February 27, 2013 - Dr. David Pinelli has come to know plenty of patients during his 14-year stint in Ortonville.
"I estimate 50,000 visits," laughs Pinelli, from his office at POH Medical Center, 180 Ortonville Road. "Over the years the practice has grown and so have I."
On Feb. 22, Pinelli will grow his expertise a littler further away from his local office in a new position as Medical Director for Quality and Compliance for McLaren Medical Group, where he will serve as chief medical officer and vice-president of medical affairs for McLaren Macomb in Mt Clemens.
"I remember meeting my first patients—an older couple," he said. "I've come to know so many families and now I care for the children of (former pediatric patients)."
A 1995 graduate of Michigan State University College of Osteopathic Medicine, Dr. Pinelli completed his residency at Pontiac Osteopathic Hospital.
"I went from POH right here to Ortonville," he said. "Dr. Linda Loewenstein was here and has since provided ongoing support for me from day one. Our mission in health care has grown like the practice has, so my move to Macomb is bittersweet. The patients have been very understanding, but I will miss them all."
Dr. Pinelli said that during his years in Ortonville several external factors have impacted the practice.
"By far, the events of 9/11 was the biggest impact on my patients," he said. "The ramifications were immense—either patients knew someone associated directly with the attacks (on the World Trade Center) or they were fearful of the repercussions. The anxiety was ongoing long afterwards."
"Then the other big event was the economic downturn in 2007," he said. "Until that time there was growth in the community—people were moving here, homes were being built. Then people were losing their jobs, losing the homes—the anxiety was a big factor in the health of patients. I witnessed the transition from the outside sources of terrorism to the inside factors of economic stress."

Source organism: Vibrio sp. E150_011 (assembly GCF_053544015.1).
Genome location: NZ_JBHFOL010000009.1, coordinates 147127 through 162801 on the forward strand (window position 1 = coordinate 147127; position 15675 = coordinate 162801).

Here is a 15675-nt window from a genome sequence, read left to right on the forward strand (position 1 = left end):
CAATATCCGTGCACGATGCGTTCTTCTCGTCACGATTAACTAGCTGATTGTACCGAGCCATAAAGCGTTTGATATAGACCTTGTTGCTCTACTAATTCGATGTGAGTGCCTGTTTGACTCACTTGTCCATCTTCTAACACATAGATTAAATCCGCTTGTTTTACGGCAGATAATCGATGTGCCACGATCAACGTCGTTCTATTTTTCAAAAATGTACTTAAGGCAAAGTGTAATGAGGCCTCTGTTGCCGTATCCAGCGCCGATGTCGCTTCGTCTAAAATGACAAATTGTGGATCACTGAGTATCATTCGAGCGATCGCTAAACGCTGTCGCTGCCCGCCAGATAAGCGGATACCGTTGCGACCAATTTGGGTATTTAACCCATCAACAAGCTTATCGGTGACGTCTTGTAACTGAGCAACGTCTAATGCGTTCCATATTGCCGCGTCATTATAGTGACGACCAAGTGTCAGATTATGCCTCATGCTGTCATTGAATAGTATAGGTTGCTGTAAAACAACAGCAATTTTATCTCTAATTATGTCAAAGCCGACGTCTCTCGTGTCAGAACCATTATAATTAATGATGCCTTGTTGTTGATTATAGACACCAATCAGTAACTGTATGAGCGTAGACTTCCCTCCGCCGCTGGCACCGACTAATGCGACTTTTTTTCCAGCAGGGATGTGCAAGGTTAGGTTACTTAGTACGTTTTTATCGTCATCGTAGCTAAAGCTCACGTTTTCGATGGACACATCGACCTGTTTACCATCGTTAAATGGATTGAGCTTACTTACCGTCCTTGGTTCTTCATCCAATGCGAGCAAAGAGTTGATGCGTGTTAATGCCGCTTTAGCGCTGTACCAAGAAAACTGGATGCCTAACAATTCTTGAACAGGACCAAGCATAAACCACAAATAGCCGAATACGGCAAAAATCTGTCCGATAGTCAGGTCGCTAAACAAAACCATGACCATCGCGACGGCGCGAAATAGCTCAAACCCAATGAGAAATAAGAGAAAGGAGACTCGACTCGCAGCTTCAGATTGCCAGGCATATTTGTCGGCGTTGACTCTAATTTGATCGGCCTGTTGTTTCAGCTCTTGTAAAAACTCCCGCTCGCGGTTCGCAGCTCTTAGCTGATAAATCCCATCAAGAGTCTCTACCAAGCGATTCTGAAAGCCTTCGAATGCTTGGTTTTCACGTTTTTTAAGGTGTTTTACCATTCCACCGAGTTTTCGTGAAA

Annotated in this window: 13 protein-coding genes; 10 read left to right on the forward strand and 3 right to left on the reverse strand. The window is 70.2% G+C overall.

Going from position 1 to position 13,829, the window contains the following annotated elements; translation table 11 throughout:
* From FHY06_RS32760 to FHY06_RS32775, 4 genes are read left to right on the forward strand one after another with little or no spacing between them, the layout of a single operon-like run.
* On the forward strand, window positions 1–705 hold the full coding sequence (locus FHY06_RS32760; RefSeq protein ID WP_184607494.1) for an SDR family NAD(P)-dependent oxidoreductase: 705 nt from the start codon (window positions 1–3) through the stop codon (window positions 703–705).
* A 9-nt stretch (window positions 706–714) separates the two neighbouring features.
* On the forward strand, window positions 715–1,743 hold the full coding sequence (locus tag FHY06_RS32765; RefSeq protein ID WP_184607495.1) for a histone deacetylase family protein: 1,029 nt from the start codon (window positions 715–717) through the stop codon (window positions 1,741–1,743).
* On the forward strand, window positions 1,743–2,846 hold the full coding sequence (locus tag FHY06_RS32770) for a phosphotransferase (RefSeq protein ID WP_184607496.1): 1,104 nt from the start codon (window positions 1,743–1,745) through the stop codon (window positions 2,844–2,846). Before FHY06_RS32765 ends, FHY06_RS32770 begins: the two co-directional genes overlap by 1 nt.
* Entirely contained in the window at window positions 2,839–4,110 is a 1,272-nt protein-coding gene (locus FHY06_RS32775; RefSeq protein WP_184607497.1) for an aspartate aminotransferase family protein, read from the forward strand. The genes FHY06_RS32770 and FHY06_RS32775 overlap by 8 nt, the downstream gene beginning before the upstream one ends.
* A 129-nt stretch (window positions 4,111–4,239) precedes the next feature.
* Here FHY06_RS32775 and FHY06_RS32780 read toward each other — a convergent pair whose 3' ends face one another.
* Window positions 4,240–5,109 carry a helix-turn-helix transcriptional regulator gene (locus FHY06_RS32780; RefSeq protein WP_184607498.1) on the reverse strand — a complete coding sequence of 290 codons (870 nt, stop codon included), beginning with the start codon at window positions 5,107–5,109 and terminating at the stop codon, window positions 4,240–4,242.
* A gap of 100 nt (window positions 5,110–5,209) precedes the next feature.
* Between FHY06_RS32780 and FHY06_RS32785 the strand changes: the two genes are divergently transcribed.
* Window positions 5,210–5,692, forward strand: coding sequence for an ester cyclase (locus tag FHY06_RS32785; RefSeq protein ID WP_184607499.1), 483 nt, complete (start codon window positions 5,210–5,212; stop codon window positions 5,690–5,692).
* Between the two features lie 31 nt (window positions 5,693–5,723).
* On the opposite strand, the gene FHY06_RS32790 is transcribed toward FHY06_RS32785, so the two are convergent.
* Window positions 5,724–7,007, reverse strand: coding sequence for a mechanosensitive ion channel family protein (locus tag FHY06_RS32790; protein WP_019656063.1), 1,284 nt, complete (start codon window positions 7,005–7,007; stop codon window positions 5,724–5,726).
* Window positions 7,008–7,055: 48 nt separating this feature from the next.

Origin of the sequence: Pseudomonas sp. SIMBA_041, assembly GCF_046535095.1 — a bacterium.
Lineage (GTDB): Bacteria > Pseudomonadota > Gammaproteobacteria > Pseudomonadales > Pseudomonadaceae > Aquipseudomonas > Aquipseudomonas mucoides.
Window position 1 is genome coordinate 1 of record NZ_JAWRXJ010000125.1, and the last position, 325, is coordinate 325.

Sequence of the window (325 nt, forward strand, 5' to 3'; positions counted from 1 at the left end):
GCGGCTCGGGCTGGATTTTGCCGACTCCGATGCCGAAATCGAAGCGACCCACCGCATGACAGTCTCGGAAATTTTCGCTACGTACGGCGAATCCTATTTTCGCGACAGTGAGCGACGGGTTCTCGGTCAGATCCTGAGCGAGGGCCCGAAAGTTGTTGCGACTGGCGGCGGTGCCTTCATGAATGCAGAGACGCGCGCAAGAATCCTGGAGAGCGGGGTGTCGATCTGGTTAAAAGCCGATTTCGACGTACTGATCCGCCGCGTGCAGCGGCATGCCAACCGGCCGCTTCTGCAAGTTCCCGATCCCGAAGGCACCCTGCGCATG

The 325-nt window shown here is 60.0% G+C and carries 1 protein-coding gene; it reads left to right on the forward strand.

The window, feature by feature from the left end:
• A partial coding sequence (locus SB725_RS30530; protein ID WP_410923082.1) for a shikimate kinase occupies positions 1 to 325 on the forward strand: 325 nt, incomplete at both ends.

However, the social-economic drivers are changing for the better.
"There's a slow uptick right now—we've got a long way to go, but it's getting better," he said.
Pinelli will draw on his years of experience in Ortonville and apply his knowledge of medicine as an administrator at McLaren Macomb.
"'Clinical integration' is the a new buzz word in medicine," he said. "That incorporates every component of health care, from hospitals to financial to insurance. The government says we have to integrate systems."
Pinelli is eager to start the transition to administrative.
"I can't count the number of relationships I've established here in Ortonville," he said. "The trust over the years put in my hands for the health care of families is immeasurable. It's been a privilege and honor to care for the families. I will never forget them and take pride in carrying that forward."